Gold prices fell on Monday as an escalating trade conflict between Washington and Beijing weighed on the yuan, denting demand in the world’s biggest consumer of the metal, China.
Spot gold was down 0.2% at $1,283.63 an ounce. U.S. gold futures slipped 0.3% to $1,284.20.
“Gold is trading a touch softer even though some of the outside market should be providing support. Bond yields are lower, stocks are lower and the dollar is also slightly down — all gold-friendly developments,” said Saxo Bank connodity strategist Ole Hansen.
“We’re seeing the negative impact from the yuan.”
The yuan was set for its worst daily fall in nine months, hurt by trade concerns, making gold expensive for buyers in China.
Trade tensions have plagued investors in wider markets, with Washington increasing tariffs on $200 billion of Chinese goods on Friday, raising the chances of a retaliation from Beijing.
The two biggest economies appeared to be deadlocked on Sunday as Washington demanded promises of concrete changes to Chinese law and Beijing said it would not swallow any “bitter fruit” that harmed its interests.
However, gold has been stuck in a $15 range over the past week despite weakness in global equity markets.
“Also, another market we don’t watch often, bitcoin, seems to be on fire once again,” said Saxo Bank’s Hansen.
“We’ve been seeing a strong move higher in bitcoin over the past couple of weeks, which may also remove some demand for alternative assets such as gold.”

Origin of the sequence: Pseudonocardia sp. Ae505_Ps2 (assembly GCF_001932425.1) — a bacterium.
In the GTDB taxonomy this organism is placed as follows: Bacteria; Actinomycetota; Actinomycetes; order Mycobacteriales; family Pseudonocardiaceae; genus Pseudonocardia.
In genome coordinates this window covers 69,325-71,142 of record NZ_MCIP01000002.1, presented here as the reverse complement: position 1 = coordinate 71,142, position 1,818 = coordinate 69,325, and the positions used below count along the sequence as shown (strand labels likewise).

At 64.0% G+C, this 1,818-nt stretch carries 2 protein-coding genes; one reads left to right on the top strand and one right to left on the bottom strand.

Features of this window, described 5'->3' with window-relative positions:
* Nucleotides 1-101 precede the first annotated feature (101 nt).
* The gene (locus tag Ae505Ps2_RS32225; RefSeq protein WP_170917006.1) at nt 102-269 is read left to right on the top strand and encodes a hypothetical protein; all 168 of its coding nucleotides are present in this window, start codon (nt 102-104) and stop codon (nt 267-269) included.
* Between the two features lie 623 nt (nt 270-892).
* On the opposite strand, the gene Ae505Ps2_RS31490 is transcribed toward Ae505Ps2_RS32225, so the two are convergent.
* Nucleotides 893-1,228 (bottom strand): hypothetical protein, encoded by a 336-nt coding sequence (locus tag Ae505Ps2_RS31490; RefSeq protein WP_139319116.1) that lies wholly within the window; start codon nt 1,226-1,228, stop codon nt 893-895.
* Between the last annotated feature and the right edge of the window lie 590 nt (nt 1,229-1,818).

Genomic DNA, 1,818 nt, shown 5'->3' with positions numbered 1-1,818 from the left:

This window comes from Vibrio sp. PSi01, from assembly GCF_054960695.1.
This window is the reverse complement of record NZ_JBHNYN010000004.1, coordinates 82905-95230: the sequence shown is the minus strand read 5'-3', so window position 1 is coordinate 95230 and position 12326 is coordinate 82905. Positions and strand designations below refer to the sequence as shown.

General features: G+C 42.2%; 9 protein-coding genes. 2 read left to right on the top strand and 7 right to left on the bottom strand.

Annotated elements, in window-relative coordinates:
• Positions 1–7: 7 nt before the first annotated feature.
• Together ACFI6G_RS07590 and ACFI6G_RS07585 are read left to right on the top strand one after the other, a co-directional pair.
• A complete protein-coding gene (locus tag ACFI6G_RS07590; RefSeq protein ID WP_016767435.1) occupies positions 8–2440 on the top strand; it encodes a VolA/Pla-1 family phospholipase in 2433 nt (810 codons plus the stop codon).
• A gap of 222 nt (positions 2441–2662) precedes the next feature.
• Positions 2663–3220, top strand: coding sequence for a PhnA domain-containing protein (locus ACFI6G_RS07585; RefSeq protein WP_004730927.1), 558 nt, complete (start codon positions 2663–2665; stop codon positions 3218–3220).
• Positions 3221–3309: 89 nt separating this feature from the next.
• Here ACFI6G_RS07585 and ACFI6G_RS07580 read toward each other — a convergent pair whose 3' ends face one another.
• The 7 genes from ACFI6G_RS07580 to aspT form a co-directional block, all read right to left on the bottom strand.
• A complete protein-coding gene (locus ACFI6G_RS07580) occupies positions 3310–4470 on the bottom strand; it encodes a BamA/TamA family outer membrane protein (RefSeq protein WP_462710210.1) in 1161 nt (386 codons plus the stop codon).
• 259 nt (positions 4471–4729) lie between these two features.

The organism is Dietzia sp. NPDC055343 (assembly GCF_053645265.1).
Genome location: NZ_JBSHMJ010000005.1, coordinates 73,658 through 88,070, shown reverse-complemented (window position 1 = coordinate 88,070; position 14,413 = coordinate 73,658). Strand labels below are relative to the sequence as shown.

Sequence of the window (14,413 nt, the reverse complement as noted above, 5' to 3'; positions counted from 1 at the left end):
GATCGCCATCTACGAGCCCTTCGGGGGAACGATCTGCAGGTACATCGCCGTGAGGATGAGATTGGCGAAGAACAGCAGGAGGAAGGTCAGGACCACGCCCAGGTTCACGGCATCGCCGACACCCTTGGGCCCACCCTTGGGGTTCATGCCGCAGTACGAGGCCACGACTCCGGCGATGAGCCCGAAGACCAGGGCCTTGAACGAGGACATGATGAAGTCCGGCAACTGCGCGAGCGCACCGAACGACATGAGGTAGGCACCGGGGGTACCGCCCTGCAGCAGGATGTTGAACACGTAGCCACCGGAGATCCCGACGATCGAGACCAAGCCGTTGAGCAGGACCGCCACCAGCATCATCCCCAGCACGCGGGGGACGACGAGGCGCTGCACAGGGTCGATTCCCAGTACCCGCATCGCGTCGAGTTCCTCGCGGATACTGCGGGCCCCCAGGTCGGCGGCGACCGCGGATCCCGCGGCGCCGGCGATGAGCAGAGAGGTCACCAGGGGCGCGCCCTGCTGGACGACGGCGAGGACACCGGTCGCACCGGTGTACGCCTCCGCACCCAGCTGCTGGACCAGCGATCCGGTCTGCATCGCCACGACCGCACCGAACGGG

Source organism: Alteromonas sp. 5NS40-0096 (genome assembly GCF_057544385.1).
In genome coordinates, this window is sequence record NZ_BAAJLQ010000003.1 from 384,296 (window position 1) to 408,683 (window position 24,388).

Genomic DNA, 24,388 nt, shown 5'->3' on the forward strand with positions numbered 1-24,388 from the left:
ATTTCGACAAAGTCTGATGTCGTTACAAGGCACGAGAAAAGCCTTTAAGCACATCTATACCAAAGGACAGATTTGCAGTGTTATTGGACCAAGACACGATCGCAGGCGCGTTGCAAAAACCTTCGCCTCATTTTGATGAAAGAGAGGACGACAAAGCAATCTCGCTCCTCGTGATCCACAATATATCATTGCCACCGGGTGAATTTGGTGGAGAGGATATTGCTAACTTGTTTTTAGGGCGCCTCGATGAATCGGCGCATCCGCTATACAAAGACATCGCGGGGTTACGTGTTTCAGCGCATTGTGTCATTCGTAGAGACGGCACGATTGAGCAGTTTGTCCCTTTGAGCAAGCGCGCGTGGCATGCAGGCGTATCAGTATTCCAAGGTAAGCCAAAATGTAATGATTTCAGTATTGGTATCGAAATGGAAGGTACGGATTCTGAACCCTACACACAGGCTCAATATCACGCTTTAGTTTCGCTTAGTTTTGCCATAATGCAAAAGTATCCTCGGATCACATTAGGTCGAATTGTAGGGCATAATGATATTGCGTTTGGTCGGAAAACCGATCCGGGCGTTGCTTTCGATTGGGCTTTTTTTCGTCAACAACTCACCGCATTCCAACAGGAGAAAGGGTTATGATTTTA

Bitcoin hovered close to nine-month highs as the biggest cryptocurrency’s 2019 rally gathered momentum.
Gold also faced a barrier around $1,290, restricting buying from traders who follow technical charts, analysts said.
“Gold’s performance has been rather disappointing to both bulls and bears alike,” INTL FCStone analyst Edward Meir said in a note.
Signals are mixed for spot gold, stuck in a neutral range of $1,284-$1,291 an ounce, according to Reuters technical analyst Wang Tao.
On the investment side, holdings of SPDR Gold Trust, the world’s largest gold-backed exchange-traded fund, fell 0.9 percent on Friday.
Silver was down 0.6% at $14.66 an ounce while platinum eased by 0.4% to $857.66 and palladium droped 1.6% to $1,335.80.
Palladium will narrow its deficit in 2019 compared with last year, while platinum’s surplus is seen nearly doubling, said research group Metals Focus.
The World Platinum Investment Council (WPIC), however, said that a surge in investment demand has reduced expectations of a large surplus in the platinum market this year.